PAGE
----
3. I had the opportunity recently to see Hitchcock’s  North by Northwest (1959) in the cinema. When Roger Thornhill (Cary Grant) meets Eve Kendall (Eva Marie Saint) in the restaurant car of the train he’s fleeing on, he tells her within a minute of sitting down at her table that it’ s hard not to tell a beautiful woman “that I wanted to make love to her” (or something along those lines). The French sub-titles read “that I want to court her”. Pure gent, like.

 

Yes, he is.

 

Weird film in Nightscript

I have a new story out in the fourth volume of the excellent Nightscript anthology. It’s about a film shoot, a forest, maybe lovers. I’m quite happy with it, if I can say so myself.

In usual Nightscript fashion, it’s full of brilliant dark stories. And if you’re looking for something to read this Halloween (and beyond), they have a great offer: a bundle of the four volumes for 44$, shipping included WORLD-WIDE!

Cork International Short Story Festival

Folks, I am obviously terrible at this being up-to-date thing, but I thought I’d still say a few words on here about the Cork International Short Story Festival that took place in September, between the 12th and the 15th.

I was lucky enough to be invited to read from The Proverb Zoo. The event was in Cork’s central library, which meant a lot to me, in that the place is a little the ground zero of my writing career*. I used to live across the river from the library, and I spent a good few hours in its warm, well-lit interior. And it’s at the festival that I first heard people talk about writing, and in particular about short stories. I attended it a good few years, volunteered for it once. So, yeah, it meant a lot to participate as a writer.

There were loads of great short story writers. Highlights for me were Welsh writer Carys Davies (who writes some pretty striking historical stories), and Ben Marcus (US). I read his The Age of Wire and String a few years ago, a crazy little collection that reads like an encyclopedia of a world both familiar and a little (a lot) off. At the festival he read a brilliant story from his brand-new book Notes from the fog.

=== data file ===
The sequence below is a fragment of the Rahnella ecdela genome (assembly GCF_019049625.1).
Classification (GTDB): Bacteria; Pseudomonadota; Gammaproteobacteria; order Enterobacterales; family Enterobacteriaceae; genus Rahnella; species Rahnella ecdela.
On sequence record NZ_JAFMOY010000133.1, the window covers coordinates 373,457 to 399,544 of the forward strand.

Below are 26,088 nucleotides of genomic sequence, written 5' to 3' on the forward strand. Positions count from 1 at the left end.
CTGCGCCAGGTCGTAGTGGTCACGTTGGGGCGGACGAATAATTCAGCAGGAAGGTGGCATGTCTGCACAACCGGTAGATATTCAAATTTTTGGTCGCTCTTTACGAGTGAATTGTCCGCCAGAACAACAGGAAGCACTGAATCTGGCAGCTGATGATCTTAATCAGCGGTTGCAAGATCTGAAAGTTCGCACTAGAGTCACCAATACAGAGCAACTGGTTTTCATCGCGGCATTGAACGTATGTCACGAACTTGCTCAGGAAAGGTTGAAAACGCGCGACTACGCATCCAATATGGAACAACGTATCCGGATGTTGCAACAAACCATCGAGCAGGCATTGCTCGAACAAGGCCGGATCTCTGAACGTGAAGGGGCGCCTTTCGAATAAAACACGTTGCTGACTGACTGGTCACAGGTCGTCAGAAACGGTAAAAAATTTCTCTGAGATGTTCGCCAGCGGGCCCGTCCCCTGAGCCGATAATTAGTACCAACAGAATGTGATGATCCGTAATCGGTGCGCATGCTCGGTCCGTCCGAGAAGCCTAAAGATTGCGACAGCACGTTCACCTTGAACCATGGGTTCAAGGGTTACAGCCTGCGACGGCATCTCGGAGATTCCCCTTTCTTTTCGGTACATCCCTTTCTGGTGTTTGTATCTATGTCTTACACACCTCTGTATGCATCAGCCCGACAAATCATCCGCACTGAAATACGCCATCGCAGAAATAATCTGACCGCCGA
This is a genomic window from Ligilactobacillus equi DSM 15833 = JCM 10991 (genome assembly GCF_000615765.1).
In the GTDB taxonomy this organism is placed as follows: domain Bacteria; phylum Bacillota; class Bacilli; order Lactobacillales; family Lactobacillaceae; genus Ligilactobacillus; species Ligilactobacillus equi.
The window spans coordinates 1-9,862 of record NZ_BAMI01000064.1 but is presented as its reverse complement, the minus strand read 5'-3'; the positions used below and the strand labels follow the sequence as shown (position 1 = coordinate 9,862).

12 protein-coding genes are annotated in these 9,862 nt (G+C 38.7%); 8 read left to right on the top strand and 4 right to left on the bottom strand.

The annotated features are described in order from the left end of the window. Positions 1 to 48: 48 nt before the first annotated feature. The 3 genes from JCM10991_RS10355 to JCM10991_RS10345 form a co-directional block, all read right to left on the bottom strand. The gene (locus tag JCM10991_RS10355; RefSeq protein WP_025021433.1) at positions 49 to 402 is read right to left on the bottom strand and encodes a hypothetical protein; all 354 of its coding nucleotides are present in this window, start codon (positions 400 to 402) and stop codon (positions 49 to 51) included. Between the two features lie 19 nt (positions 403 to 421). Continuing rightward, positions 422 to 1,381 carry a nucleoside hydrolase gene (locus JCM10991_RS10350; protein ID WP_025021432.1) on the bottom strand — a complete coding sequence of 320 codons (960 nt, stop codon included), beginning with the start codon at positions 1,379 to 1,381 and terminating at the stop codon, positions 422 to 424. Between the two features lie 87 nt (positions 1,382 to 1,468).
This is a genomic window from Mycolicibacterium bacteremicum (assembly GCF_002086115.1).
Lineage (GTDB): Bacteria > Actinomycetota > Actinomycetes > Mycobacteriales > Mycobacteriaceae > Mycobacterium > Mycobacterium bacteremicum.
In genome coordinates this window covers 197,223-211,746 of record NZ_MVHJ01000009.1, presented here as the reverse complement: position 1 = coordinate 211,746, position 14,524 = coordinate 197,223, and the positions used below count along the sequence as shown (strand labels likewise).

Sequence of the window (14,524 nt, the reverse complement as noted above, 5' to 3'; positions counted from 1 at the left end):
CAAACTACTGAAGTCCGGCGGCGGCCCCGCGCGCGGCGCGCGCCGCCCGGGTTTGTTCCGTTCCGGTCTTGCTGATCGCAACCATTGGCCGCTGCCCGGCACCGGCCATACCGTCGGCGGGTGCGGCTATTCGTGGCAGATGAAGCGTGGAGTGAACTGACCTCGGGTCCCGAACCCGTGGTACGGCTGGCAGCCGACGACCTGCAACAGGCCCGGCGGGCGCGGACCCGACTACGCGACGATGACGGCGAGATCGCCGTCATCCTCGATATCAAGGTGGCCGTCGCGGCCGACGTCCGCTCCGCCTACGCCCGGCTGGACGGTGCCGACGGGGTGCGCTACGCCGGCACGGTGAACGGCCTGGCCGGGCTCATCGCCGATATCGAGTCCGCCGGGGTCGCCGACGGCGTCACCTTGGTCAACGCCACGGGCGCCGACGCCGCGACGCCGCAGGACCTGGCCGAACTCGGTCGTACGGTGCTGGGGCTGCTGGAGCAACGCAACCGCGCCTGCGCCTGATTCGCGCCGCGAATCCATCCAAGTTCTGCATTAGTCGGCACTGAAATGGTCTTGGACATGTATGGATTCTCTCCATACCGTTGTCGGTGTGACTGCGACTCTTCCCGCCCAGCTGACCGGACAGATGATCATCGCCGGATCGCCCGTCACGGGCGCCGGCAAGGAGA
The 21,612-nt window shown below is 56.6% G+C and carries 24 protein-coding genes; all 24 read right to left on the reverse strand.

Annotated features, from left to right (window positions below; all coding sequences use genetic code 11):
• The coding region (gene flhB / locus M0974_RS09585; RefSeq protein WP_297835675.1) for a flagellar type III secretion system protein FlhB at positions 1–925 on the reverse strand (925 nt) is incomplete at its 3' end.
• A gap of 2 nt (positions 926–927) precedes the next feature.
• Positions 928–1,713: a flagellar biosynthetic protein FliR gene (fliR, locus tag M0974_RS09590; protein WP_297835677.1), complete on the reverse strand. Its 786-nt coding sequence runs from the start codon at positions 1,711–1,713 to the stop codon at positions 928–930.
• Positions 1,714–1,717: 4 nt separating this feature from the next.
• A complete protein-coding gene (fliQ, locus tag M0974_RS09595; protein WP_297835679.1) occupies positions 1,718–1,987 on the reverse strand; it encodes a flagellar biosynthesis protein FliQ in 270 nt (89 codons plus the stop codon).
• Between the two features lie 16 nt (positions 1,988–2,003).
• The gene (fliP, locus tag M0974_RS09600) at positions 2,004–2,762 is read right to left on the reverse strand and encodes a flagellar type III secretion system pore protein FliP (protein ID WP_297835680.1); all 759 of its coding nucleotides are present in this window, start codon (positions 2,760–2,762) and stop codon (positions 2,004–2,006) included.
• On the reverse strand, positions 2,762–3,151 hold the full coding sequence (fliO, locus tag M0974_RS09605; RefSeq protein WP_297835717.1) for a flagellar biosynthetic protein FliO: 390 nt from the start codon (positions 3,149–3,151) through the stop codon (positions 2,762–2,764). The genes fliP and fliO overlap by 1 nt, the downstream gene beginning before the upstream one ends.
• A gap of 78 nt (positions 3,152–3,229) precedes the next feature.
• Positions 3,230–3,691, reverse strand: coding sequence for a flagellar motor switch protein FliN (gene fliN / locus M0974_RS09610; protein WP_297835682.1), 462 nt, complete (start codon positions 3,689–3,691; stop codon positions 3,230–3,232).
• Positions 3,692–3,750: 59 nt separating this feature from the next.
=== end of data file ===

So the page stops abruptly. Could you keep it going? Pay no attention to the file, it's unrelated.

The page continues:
Events I regret missing were Irish writer Mia Gallagher and Helen Oyeyemi (UK), whose works are well worth checking out.

All in all, a brilliant festival to attend for short story lovers who are not to far from Cork, or can make their way there somehow.

 

*

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Quote #20 – Helen Simpson

 

Abruptly she put the iron on its heel and swooped down on him, scooped him up and buried her nose in his neck with throaty growling noises. He huffed and shouted and laughed as they sank down to the lino laughing and shouting, then he rubbed his barely-there velvet nose against hers like an Eskimo, his eyes close and dark and merry, inches from hers, gazing in without shame or constraint.

It was going to be a long series of leave-takings from now on, she thought; goodbye and goodbye and goodbye; that had been the case with the others, and now this boy was three and a half. Unless she had another. But then Max would leave.Or so he said. This treacherous brainless greed for more of the same, it would finish her off if she wasn’t careful. If she wasn’t already.

 

Hey Yeah Right Get a Life  –  Helen Simpson

Research Notes at Necessary Fiction: The Proverb Zoo

I’ve written a few words over at Necessary Fiction about the writing of The Proverb Zoo. It’s part of their Research Notes series, which is a great initiative that invites writers to talk about the “research” behind their books (research being left open to interpretation).

They also published my story “A slow, unstoppable devouring of everything” a few months ago, a story which is in The Proverb Zoo, should you want a taster (humhum, before buying it).